|And as we are vigilant in confronting this challenge,
we will stand with all of our Asian partners in combating the
transnational threats of the 21st century: by rooting out the
extremists who slaughter the innocent, and stopping the piracy
that threatens our sea lanes; by enhancing our efforts to stop
infectious disease, and working to end extreme poverty in our
time; and by shutting down the traffickers who exploit women,
children and migrants, and putting a stop to this scourge of
modern-day slavery once and for all. Indeed, the final area
in which we must work together is in upholding the fundamental
rights and dignity of all human beings.
root out: 根絶する
sea lane: 海上交通路、シーレーン
infectious disease: 伝染病
|The Asia Pacific region is rich with many cultures.
It is marked by extraordinary traditions and strong national
histories. And time and again, we have seen the remarkable talent
and drive of the peoples of this region in advancing human progress.
Yet this much is also clear -- indigenous cultures and economic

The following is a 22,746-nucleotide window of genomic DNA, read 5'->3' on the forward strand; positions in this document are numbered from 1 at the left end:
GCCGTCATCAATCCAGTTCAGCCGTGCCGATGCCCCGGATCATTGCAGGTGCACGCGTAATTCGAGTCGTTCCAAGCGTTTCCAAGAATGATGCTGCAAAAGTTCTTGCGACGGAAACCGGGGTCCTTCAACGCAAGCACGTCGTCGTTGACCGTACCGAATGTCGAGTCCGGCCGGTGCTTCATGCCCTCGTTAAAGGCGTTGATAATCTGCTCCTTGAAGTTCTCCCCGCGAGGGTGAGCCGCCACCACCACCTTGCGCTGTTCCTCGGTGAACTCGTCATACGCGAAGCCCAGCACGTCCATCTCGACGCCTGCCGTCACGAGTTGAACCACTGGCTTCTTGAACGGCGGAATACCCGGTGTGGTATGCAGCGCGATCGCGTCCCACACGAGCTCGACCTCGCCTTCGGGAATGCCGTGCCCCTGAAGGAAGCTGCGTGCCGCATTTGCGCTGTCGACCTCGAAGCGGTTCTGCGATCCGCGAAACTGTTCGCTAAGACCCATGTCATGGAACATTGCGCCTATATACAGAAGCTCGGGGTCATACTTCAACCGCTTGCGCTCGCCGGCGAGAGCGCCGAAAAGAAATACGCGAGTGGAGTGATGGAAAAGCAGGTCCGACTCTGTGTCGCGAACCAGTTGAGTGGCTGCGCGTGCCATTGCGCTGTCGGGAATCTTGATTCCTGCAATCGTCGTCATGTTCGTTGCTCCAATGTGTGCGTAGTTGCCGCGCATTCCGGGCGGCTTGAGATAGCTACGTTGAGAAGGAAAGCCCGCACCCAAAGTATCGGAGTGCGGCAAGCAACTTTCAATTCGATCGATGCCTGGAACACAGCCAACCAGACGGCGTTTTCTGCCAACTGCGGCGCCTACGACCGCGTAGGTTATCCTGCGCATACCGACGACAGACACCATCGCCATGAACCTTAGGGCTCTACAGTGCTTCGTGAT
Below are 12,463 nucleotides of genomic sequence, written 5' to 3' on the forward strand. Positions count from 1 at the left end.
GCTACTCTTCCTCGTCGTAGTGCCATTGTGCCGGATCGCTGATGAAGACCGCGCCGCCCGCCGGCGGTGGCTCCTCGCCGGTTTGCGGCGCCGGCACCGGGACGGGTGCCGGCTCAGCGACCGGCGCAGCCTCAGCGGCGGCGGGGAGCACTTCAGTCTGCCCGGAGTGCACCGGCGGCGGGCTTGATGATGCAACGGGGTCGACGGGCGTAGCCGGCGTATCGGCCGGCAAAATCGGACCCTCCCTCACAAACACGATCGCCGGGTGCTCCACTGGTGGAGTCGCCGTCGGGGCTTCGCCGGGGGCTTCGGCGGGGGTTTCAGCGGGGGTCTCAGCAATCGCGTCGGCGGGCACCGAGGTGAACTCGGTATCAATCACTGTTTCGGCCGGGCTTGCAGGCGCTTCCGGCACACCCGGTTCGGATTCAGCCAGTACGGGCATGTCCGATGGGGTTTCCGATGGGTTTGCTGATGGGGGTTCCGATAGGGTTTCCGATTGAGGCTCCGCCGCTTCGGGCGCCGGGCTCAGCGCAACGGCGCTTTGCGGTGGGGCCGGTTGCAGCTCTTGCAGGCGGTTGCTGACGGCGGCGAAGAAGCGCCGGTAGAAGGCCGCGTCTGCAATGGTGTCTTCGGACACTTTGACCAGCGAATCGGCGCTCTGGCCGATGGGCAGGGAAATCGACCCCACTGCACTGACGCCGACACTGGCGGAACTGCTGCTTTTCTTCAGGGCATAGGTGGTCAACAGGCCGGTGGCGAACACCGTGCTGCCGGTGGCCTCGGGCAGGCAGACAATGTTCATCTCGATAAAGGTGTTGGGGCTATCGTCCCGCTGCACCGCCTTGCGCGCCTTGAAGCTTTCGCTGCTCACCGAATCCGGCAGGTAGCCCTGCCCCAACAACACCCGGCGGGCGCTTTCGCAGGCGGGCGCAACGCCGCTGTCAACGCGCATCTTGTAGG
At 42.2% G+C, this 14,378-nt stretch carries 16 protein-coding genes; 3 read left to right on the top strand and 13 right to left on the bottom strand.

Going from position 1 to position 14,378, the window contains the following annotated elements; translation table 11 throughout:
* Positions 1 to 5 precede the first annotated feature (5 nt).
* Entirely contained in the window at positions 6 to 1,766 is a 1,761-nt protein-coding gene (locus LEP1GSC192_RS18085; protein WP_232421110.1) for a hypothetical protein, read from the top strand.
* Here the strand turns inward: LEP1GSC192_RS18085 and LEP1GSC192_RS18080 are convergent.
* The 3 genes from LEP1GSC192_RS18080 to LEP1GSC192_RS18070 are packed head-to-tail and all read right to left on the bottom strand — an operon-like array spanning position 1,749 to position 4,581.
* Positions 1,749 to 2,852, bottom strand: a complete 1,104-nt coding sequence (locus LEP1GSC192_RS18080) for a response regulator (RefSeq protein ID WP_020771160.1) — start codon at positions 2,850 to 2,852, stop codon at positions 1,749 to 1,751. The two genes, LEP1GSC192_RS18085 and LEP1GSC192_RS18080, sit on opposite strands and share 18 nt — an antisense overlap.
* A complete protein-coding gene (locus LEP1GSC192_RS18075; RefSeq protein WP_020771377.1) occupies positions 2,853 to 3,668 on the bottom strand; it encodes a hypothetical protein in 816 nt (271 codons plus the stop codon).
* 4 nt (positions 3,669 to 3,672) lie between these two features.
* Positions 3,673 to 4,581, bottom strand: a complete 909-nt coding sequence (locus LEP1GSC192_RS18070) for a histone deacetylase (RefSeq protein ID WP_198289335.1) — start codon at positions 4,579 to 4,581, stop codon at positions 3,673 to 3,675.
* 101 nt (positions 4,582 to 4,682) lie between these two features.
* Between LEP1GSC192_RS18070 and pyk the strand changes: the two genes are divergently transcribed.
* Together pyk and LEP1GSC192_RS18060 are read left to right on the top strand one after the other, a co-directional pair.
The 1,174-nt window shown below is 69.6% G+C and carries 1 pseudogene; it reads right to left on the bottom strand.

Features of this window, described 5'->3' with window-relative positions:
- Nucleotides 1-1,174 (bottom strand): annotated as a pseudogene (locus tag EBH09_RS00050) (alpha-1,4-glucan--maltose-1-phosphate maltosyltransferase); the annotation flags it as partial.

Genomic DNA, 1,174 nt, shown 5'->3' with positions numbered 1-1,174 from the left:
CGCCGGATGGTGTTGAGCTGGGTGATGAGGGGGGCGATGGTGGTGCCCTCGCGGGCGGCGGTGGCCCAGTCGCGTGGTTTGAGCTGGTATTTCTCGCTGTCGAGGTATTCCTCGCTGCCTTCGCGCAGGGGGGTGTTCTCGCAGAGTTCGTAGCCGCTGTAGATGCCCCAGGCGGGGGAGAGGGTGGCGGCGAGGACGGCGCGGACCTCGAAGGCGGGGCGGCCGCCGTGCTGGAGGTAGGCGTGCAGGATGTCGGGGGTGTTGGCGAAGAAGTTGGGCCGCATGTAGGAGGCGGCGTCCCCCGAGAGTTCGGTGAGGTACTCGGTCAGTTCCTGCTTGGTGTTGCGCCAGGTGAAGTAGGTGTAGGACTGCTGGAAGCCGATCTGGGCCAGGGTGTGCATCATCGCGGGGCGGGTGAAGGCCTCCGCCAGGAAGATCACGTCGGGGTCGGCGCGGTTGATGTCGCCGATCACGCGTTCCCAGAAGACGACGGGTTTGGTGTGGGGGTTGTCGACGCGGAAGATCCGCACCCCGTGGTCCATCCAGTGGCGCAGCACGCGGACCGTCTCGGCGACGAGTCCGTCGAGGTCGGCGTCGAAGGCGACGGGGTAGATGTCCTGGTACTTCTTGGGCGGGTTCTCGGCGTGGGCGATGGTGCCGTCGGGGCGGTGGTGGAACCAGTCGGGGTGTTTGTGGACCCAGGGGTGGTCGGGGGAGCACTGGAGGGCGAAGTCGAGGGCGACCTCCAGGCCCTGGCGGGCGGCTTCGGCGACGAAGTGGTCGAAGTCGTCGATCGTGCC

growth have not been stymied by respect for human rights; they
have been strengthened by it. Supporting human rights provides
lasting security that cannot be purchased in any other way --
that is the story that can be seen in Japan's democracy, just
as it can be seen in America's democracy.
|The longing for liberty and dignity is a part
of the story of all peoples. For there are certain aspirations
that human beings hold in common: the freedom to speak your
mind, and choose your leaders; the ability to access information,
and worship how you please; confidence in the rule of law, and
the equal administration of justice. These are not impediments
to stability, they are the cornerstones of stability. And we
will always stand on the side of those who seek these rights.
|That truth, for example, guides our new approach
to Burma. Despite years of good intentions, neither sanctions
by the United States nor engagement by others succeeded in improving
the lives of the Burmese people. So we are now communicating
directly with the leadership to make it clear that existing
sanctions will remain until there are concrete steps toward
democratic reform. We support a Burma that is unified, peaceful,
prosperous, and democratic. And as Burma moves in that direction,
a better relationship with the United States is possible.
|There are clear steps that must be taken -- the
unconditional release of all political prisoners, including
Aung San Suu Kyi; an end to conflicts with minority groups;
and a genuine dialogue between the government, the democratic
opposition and minority groups on a shared vision for the future.
That is how a government in Burma will be able to respond to
the needs of its people. That is the path that will bring Burma